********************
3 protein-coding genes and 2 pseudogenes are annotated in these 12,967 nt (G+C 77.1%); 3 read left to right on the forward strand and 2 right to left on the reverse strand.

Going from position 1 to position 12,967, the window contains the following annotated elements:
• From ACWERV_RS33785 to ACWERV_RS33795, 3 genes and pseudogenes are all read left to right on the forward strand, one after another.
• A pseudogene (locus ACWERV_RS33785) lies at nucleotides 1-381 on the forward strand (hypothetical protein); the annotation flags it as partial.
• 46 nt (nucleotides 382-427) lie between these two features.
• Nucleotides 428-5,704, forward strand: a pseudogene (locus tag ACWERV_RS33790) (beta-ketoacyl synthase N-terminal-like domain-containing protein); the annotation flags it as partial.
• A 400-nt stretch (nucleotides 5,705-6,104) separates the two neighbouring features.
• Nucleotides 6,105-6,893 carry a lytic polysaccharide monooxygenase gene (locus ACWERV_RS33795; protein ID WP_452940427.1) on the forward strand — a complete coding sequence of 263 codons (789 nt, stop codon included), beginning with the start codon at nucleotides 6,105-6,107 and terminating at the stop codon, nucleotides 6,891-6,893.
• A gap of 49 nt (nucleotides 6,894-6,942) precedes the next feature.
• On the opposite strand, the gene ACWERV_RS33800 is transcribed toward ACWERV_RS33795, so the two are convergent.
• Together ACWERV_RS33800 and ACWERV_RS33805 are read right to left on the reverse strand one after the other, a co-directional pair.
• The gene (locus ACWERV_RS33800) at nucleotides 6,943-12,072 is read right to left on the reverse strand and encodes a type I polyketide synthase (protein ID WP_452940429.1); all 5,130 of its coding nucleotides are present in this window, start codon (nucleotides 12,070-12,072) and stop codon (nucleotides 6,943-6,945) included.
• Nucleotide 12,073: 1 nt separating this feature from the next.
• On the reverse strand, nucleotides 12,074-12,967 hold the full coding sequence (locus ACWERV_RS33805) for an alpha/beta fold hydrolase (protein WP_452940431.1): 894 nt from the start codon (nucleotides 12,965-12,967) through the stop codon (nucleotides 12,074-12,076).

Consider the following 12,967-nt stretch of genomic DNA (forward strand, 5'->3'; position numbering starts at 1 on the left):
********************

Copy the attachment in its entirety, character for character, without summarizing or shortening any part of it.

3 protein-coding genes and 2 pseudogenes are annotated in these 12,967 nt (G+C 77.1%); 3 read left to right on the forward strand and 2 right to left on the reverse strand.

Going from position 1 to position 12,967, the window contains the following annotated elements:
• From ACWERV_RS33785 to ACWERV_RS33795, 3 genes and pseudogenes are all read left to right on the forward strand, one after another.
• A pseudogene (locus ACWERV_RS33785) lies at nucleotides 1-381 on the forward strand (hypothetical protein); the annotation flags it as partial.
• 46 nt (nucleotides 382-427) lie between these two features.
• Nucleotides 428-5,704, forward strand: a pseudogene (locus tag ACWERV_RS33790) (beta-ketoacyl synthase N-terminal-like domain-containing protein); the annotation flags it as partial.
• A 400-nt stretch (nucleotides 5,705-6,104) separates the two neighbouring features.
• Nucleotides 6,105-6,893 carry a lytic polysaccharide monooxygenase gene (locus ACWERV_RS33795; protein ID WP_452940427.1) on the forward strand — a complete coding sequence of 263 codons (789 nt, stop codon included), beginning with the start codon at nucleotides 6,105-6,107 and terminating at the stop codon, nucleotides 6,891-6,893.
• A gap of 49 nt (nucleotides 6,894-6,942) precedes the next feature.
• On the opposite strand, the gene ACWERV_RS33800 is transcribed toward ACWERV_RS33795, so the two are convergent.
• Together ACWERV_RS33800 and ACWERV_RS33805 are read right to left on the reverse strand one after the other, a co-directional pair.
• The gene (locus ACWERV_RS33800) at nucleotides 6,943-12,072 is read right to left on the reverse strand and encodes a type I polyketide synthase (protein ID WP_452940429.1); all 5,130 of its coding nucleotides are present in this window, start codon (nucleotides 12,070-12,072) and stop codon (nucleotides 6,943-6,945) included.
• Nucleotide 12,073: 1 nt separating this feature from the next.
• On the reverse strand, nucleotides 12,074-12,967 hold the full coding sequence (locus ACWERV_RS33805) for an alpha/beta fold hydrolase (protein WP_452940431.1): 894 nt from the start codon (nucleotides 12,965-12,967) through the stop codon (nucleotides 12,074-12,076).

Consider the following 12,967-nt stretch of genomic DNA (forward strand, 5'->3'; position numbering starts at 1 on the left):